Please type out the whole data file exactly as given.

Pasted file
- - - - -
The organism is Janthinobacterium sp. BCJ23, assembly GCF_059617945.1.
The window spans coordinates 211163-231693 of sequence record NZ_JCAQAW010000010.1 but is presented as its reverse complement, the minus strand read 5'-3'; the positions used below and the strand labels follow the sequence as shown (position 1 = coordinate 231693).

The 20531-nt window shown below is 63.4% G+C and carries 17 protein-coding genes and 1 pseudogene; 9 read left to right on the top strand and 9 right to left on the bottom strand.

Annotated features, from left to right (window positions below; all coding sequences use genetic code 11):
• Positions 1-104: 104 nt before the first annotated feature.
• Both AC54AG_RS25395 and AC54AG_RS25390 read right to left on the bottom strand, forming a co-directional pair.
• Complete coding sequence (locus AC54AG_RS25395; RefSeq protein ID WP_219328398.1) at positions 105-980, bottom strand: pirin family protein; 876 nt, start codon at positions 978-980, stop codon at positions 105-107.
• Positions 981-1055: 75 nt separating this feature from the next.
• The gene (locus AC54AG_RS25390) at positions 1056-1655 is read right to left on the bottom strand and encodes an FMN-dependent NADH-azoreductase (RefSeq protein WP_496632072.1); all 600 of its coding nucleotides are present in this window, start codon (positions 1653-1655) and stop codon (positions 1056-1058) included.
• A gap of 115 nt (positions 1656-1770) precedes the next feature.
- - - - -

The organism is Janthinobacterium sp. BCJ23, assembly GCF_059617945.1.
The window spans coordinates 211163-231693 of sequence record NZ_JCAQAW010000010.1 but is presented as its reverse complement, the minus strand read 5'-3'; the positions used below and the strand labels follow the sequence as shown (position 1 = coordinate 231693).

The 20531-nt window shown below is 63.4% G+C and carries 17 protein-coding genes and 1 pseudogene; 9 read left to right on the top strand and 9 right to left on the bottom strand.

Annotated features, from left to right (window positions below; all coding sequences use genetic code 11):
• Positions 1-104: 104 nt before the first annotated feature.
• Both AC54AG_RS25395 and AC54AG_RS25390 read right to left on the bottom strand, forming a co-directional pair.
• Complete coding sequence (locus AC54AG_RS25395; RefSeq protein ID WP_219328398.1) at positions 105-980, bottom strand: pirin family protein; 876 nt, start codon at positions 978-980, stop codon at positions 105-107.
• Positions 981-1055: 75 nt separating this feature from the next.
• The gene (locus AC54AG_RS25390) at positions 1056-1655 is read right to left on the bottom strand and encodes an FMN-dependent NADH-azoreductase (RefSeq protein WP_496632072.1); all 600 of its coding nucleotides are present in this window, start codon (positions 1653-1655) and stop codon (positions 1056-1058) included.
• A gap of 115 nt (positions 1656-1770) precedes the next feature.